Have you heard about Edvard Munch? I bet you have, you know, he painted “The Scream”! The artist is most often reduced to this very famous painting, considered as an icon, and yet, he has a very interesting collection of little-known work. But the musée d'Orsay will rectify it with an exhibition running from September 20, 2022, to January 20, 2023, and called “Edvuard Munch, "Un poème d’amour, de vie et de mort"”
This exhibition – co-curated with the Munch Museum in Oslo – is to make you discover the whole range of Munch’s art production, exploring “his journey – sixty years of creation – in all its duration and complexity”. All in all, over 150 pieces of work are displayed including about sixty paintings and a major collection of drawings, engravings and photographs. Works displayed alongside documents and manuscripts about “his incursions in the field of literature”.
This is not the first incursion of the artist at the musée d'Orsay… in 1991, the Parisian institution already provided a dive into the artist’s singular universe through an exhibition, “Munch et la France”, focusing on the relationship between the artist and France, particularly focusing on his years in Paris. The latest exhibition to date in Paris was in 2011 at the Centre Pompidou that shone a light on the “modern eye” of Munch. It took ten more years to see the Norwegian painter again in Paris.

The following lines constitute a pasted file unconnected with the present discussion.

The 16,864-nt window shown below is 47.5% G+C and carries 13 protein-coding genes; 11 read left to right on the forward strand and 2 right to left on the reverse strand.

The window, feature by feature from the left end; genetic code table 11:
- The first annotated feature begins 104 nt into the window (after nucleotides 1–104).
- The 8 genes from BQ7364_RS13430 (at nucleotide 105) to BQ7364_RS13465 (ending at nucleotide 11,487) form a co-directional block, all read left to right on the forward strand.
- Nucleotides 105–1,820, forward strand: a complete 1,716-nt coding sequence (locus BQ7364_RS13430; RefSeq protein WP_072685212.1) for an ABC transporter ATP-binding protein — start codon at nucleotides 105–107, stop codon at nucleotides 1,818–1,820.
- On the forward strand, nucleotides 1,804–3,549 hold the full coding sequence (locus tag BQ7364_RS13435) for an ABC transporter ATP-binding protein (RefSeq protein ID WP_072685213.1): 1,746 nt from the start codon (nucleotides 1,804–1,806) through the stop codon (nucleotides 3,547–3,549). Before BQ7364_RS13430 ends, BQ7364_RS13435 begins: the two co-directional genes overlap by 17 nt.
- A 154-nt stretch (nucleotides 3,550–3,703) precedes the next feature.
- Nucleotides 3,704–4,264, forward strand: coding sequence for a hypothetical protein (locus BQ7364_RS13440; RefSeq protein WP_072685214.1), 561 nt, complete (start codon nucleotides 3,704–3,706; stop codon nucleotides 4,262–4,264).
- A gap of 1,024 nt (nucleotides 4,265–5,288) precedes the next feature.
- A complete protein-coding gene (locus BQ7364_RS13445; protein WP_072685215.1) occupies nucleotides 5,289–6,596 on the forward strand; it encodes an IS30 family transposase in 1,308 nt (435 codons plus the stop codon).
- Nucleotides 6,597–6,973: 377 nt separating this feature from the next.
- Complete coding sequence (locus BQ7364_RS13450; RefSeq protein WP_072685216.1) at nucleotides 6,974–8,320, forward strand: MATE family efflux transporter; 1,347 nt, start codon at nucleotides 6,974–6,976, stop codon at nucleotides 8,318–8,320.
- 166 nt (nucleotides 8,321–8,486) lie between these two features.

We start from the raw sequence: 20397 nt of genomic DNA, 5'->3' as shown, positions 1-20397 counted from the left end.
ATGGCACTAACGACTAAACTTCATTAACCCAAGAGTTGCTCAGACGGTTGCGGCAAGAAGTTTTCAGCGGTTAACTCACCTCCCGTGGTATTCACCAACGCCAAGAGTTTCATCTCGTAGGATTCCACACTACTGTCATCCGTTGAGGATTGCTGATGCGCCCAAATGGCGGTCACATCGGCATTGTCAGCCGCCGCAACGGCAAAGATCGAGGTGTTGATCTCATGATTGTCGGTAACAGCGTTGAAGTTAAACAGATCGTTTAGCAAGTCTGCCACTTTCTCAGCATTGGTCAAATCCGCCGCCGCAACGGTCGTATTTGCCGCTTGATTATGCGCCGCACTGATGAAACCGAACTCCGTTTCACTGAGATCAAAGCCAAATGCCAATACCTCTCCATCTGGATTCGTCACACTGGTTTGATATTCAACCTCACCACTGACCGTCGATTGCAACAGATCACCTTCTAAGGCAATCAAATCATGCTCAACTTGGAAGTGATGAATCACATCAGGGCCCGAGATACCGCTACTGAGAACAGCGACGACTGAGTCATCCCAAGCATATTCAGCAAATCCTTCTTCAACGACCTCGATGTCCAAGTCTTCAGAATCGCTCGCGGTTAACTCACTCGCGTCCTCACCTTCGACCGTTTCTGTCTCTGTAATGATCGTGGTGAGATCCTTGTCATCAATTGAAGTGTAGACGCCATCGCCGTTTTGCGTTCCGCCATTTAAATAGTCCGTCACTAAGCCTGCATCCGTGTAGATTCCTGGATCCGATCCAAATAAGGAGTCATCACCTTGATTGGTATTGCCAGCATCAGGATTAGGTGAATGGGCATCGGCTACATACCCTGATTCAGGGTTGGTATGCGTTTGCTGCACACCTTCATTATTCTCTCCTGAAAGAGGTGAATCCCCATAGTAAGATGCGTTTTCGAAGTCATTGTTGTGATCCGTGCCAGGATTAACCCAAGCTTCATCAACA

This new aside with the artist will enable “a global reading of his work shining a light on his great coherence” instead of opposing “symbolism from the late century to expressionism anchoring Munch in the modern scene”, as we could think. This is why the exhibition provides a themed route around cycles, “notion eminently symbolist that played a key part in his thought and art” around life, death, rebirth and so on, elaborating an “exclusive iconography, mostly inspired by Friedrich Nietzsche’s and Henri Bergson’s vitalist philosophies”.
Save the date, friends!
Dates and Opening Time
From 20 September 2022 to 20 January 2023
62 rue de Lille
75007 Paris 7
Tarif réduit: €13
Plein tarif: €16